The new and improved Total Solutions for IoT ecosystem now includes seven additional virtual CPU models spanning the Cortex-M0 to Cortex-M33 families. It also adds a virtual version of the new Cortex-M85 CPU core, which exhibits performance improvements over the next-fastest Cortex-M-class device by 30 percent.

With these now part of the AVH environment, two new  Corstone IP subsystems were also released. Similar to the Corstone-300, Corstone-310 swaps out the Cortex-M55 CPU core for the new -M85 core while still supporting an optional Ethos-U55 NPU. This makes it a great starting point for voice recognition designs like smart speakers, smart thermostats, and drones.

Figure 1. The Arm Corstone family of integrated IP subsystems contains all the building blocks required to develop an SoC for end use cases like voice recognition, cloud-native edge devices, and keyword spotting.

More groundbreaking advances can be found in the Corstone-1000 subsystem, which is intended as a reference for cloud-native edge devices. It’s based on a Cortex-A53 applications processor, Cortex-M CPU, and secure enclave, and packs enough performance to support rich OSs like Linux. Its integrated security features are also so robust that Arm has pre-certified the IP subsystem to PSA Level 2 out of the box.

But one of the most significant enhancements to the AVH portfolio, at least for those interested in specific hardware functionality, came from scaling up rather than scaling out. This was achieved through the inclusion of virtual models for the Raspberry Pi and NXP and STMicroelectronics development kits in the AVH library.

Virtual models of other boards from Arm silicon partners are expected to be added to AVH soon. And all of this virtual hardware – from the processor and security IP to the Corstone subsystems to the development kit targets – are available for free on the AWS Marketplace.

Virtual Hardware: It’s All About the Software

Of course, AVH on its own is not enough. To empower software engineers in their continuous integration and delivery efforts, AVH models must be compatible with the automation and development tools they use on a daily basis.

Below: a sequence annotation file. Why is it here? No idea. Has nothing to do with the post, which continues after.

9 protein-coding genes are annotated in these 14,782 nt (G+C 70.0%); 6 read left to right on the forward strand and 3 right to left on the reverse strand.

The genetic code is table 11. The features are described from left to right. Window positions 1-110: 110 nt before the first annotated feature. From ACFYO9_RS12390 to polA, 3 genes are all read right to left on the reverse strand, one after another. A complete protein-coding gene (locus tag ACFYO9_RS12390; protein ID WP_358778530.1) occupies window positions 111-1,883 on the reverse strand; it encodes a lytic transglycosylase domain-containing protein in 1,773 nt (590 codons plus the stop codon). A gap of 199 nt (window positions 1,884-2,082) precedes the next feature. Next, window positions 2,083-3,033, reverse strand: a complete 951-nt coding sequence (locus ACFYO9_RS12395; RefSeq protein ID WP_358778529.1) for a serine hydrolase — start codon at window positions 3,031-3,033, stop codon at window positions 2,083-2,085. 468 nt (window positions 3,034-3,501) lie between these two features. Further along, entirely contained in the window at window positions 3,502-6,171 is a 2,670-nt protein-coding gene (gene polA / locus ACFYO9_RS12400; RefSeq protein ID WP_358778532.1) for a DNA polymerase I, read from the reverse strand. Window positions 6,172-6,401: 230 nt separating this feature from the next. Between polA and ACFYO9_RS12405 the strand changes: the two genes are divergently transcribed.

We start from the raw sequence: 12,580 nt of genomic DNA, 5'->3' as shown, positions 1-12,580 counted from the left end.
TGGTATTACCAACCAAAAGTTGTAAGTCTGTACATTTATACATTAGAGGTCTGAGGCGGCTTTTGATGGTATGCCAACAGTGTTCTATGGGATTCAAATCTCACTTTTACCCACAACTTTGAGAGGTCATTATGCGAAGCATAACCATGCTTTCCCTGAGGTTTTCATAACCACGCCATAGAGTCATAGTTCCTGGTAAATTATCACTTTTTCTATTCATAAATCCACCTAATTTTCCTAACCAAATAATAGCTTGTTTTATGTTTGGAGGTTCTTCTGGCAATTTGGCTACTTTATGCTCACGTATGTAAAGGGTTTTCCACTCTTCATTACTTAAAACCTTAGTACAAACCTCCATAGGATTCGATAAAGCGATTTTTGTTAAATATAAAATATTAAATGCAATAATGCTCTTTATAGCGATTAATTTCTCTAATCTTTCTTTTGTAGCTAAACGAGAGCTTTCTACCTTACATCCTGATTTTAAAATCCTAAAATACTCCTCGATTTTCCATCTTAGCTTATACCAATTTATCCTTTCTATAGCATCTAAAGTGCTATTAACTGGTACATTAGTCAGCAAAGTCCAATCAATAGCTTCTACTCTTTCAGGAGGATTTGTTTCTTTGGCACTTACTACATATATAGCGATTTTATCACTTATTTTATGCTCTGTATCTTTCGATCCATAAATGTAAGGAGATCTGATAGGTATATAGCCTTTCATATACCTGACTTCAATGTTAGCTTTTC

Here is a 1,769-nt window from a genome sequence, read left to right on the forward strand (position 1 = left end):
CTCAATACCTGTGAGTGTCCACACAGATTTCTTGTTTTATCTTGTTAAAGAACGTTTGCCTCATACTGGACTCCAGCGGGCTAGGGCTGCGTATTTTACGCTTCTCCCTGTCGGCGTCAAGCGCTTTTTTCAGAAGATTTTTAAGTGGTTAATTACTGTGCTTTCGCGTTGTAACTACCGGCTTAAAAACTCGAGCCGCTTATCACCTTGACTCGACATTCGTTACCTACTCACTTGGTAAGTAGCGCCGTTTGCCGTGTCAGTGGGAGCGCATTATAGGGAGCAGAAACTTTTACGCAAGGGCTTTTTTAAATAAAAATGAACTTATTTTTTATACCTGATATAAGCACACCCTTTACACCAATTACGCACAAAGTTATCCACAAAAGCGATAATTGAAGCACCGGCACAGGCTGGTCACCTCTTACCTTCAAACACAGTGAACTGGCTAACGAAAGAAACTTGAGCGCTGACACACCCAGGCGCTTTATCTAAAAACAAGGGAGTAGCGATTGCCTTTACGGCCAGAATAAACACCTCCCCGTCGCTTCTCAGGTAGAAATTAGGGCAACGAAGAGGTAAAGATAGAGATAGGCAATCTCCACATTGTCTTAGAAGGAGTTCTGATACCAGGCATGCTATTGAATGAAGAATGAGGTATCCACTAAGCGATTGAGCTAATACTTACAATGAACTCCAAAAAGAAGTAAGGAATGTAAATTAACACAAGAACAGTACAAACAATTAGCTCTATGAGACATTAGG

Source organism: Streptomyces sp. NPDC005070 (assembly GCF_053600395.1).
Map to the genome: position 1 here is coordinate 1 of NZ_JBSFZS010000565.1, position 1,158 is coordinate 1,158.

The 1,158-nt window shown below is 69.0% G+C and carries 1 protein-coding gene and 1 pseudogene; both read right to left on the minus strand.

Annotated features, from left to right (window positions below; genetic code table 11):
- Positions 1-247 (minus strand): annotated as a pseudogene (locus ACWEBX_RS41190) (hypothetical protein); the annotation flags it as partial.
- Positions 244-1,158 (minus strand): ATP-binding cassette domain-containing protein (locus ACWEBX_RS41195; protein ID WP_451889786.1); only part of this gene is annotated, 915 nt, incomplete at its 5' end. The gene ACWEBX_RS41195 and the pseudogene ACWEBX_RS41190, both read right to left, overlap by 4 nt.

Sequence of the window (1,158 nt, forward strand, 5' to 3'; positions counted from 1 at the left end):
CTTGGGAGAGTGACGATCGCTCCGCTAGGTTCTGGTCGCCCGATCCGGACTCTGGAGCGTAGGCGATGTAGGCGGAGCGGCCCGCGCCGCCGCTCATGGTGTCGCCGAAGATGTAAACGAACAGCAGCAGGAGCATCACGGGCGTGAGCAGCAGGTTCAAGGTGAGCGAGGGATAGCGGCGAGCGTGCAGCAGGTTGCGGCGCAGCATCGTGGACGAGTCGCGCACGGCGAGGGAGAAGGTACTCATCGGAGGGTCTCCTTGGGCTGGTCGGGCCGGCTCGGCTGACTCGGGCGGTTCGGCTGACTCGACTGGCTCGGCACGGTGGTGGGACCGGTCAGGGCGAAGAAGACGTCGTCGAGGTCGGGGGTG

As part of this year’s Total Solutions update, Arm added integrations with the Keil Studio IDE, Jenkins automation servers, and Github for direct access to code repositories. Programmers working with AVH can also take advantage of improvements to Project Centauri that make it a true software reuse and programming framework. These include expanded support for CMSIS hardware abstraction layer features like Open-CMSIS-CDI and Open-CMSIS-Pack, which help define a common interface for microcontrollers and improve software manageability, respectively. Open IoT-SDK, a reference implementation of Open-CMSIS-CDI, is also a part of Project Centauri that brings example applications to the table that help fast-track the development of voice and keyword recognition solutions, for example.

“If you think about the way software is developed for the IoT today, it’s very tightly coupled to the hardware and every time you add a new piece of hardware you’ve got to kind of start over and port your software,” says Mohamed Awad, VP of IoT and Embedded at Arm. “The ROI is not nearly as great because you’re limited every time you write software to a smaller number of devices.

“By integrating Arm Virtual Hardware into their offerings, it becomes a natural part of the software design,” he continues. “The point is we’re going to where developers are.”

More and more it appears that “where developers are” is anywhere jumpers and cables aren’t next to a workstation. This makes it hard but to wonder if this foreshadows a not-too-distant future in which entire phases of what used to be the typical embedded engineering lifecycle cease to exist.

If that future becomes a reality, just promise you won’t tell colleagues that you remember when hardware-software co-design was called embedded engineering.

Brandon is responsible for guiding content strategy, editorial direction, and community engagement across the Embedded Computing Design ecosystem. A 10-year veteran of the electronics media industry, he enjoys covering topics ranging from development kits to cybersecurity and tech business models. Brandon received a BA in English Literature from Arizona State University, where he graduated cum laude. He can be reached at [email protected].